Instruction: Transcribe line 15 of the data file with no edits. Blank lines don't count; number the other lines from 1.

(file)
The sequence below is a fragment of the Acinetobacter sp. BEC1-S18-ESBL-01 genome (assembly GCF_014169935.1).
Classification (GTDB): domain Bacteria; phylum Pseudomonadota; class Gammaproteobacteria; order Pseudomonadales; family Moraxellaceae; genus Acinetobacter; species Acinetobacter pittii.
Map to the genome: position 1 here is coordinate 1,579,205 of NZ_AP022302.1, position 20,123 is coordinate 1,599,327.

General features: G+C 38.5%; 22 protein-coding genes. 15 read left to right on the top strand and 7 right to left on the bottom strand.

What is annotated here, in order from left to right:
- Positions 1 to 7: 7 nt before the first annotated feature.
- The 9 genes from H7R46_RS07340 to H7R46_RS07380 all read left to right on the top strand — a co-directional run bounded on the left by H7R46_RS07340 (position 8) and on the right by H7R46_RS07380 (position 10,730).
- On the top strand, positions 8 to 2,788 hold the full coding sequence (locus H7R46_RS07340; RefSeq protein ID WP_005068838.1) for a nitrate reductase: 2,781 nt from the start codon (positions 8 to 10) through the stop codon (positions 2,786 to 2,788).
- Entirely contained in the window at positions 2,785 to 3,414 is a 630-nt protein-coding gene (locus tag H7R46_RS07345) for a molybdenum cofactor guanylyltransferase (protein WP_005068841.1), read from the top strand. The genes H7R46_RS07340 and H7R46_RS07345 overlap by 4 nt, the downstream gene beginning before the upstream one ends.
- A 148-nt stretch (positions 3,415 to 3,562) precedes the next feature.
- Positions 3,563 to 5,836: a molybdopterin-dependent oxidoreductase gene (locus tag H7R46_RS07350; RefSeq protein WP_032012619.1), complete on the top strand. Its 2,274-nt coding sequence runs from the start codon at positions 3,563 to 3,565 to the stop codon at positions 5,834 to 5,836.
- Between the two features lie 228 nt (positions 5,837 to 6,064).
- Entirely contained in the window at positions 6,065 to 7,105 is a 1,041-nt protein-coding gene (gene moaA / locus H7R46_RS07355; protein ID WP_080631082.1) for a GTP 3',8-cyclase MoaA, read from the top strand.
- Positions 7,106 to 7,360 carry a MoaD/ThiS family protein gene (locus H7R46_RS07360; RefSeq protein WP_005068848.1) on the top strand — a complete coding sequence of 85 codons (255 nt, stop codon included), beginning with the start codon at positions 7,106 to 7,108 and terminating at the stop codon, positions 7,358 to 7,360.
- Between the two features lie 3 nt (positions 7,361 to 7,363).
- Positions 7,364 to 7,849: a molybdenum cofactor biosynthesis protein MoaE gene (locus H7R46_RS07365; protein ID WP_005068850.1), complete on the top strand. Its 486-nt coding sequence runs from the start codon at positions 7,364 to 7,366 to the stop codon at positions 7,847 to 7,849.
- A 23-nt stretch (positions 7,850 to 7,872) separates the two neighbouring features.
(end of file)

- Between the two features lie 3 nt (positions 7,361 to 7,363).